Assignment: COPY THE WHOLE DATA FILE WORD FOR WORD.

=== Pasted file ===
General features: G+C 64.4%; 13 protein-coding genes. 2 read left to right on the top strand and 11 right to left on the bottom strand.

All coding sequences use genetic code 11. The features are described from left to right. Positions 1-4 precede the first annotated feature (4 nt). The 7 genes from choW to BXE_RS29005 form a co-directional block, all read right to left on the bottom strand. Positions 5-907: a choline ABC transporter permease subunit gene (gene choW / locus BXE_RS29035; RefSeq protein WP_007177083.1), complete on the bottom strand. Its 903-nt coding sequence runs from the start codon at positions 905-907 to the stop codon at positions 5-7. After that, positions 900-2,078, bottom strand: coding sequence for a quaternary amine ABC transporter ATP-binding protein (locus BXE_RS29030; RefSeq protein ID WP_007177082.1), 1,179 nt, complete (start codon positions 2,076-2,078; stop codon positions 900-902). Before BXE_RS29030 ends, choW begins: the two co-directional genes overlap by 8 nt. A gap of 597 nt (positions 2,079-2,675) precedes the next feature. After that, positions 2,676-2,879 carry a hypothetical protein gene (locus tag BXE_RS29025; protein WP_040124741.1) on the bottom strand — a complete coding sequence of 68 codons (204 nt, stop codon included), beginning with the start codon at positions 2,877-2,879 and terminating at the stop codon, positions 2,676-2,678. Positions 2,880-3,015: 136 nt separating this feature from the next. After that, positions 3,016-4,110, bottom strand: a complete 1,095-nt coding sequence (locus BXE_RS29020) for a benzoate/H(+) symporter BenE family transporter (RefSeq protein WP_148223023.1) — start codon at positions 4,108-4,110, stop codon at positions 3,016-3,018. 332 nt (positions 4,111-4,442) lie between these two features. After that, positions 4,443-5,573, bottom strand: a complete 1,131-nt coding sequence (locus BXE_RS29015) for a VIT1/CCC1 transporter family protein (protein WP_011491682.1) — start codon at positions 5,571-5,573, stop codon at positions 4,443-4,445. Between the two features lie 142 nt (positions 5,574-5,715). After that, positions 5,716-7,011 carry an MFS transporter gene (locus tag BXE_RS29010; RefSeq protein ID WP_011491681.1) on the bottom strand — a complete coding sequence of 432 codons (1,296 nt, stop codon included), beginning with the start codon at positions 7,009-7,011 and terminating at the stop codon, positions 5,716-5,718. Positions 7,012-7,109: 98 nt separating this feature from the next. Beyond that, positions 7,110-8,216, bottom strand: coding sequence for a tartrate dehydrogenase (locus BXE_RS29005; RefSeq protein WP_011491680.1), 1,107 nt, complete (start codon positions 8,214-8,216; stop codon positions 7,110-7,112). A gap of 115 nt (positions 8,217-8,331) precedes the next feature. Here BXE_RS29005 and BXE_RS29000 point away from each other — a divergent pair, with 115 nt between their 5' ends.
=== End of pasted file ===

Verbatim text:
General features: G+C 64.4%; 13 protein-coding genes. 2 read left to right on the top strand and 11 right to left on the bottom strand.

All coding sequences use genetic code 11. The features are described from left to right. Positions 1-4 precede the first annotated feature (4 nt). The 7 genes from choW to BXE_RS29005 form a co-directional block, all read right to left on the bottom strand. Positions 5-907: a choline ABC transporter permease subunit gene (gene choW / locus BXE_RS29035; RefSeq protein WP_007177083.1), complete on the bottom strand. Its 903-nt coding sequence runs from the start codon at positions 905-907 to the stop codon at positions 5-7. After that, positions 900-2,078, bottom strand: coding sequence for a quaternary amine ABC transporter ATP-binding protein (locus BXE_RS29030; RefSeq protein ID WP_007177082.1), 1,179 nt, complete (start codon positions 2,076-2,078; stop codon positions 900-902). Before BXE_RS29030 ends, choW begins: the two co-directional genes overlap by 8 nt. A gap of 597 nt (positions 2,079-2,675) precedes the next feature. After that, positions 2,676-2,879 carry a hypothetical protein gene (locus tag BXE_RS29025; protein WP_040124741.1) on the bottom strand — a complete coding sequence of 68 codons (204 nt, stop codon included), beginning with the start codon at positions 2,877-2,879 and terminating at the stop codon, positions 2,676-2,678. Positions 2,880-3,015: 136 nt separating this feature from the next. After that, positions 3,016-4,110, bottom strand: a complete 1,095-nt coding sequence (locus BXE_RS29020) for a benzoate/H(+) symporter BenE family transporter (RefSeq protein WP_148223023.1) — start codon at positions 4,108-4,110, stop codon at positions 3,016-3,018. 332 nt (positions 4,111-4,442) lie between these two features. After that, positions 4,443-5,573, bottom strand: a complete 1,131-nt coding sequence (locus BXE_RS29015) for a VIT1/CCC1 transporter family protein (protein WP_011491682.1) — start codon at positions 5,571-5,573, stop codon at positions 4,443-4,445. Between the two features lie 142 nt (positions 5,574-5,715). After that, positions 5,716-7,011 carry an MFS transporter gene (locus tag BXE_RS29010; RefSeq protein ID WP_011491681.1) on the bottom strand — a complete coding sequence of 432 codons (1,296 nt, stop codon included), beginning with the start codon at positions 7,009-7,011 and terminating at the stop codon, positions 5,716-5,718. Positions 7,012-7,109: 98 nt separating this feature from the next. Beyond that, positions 7,110-8,216, bottom strand: coding sequence for a tartrate dehydrogenase (locus BXE_RS29005; RefSeq protein WP_011491680.1), 1,107 nt, complete (start codon positions 8,214-8,216; stop codon positions 7,110-7,112). A gap of 115 nt (positions 8,217-8,331) precedes the next feature. Here BXE_RS29005 and BXE_RS29000 point away from each other — a divergent pair, with 115 nt between their 5' ends.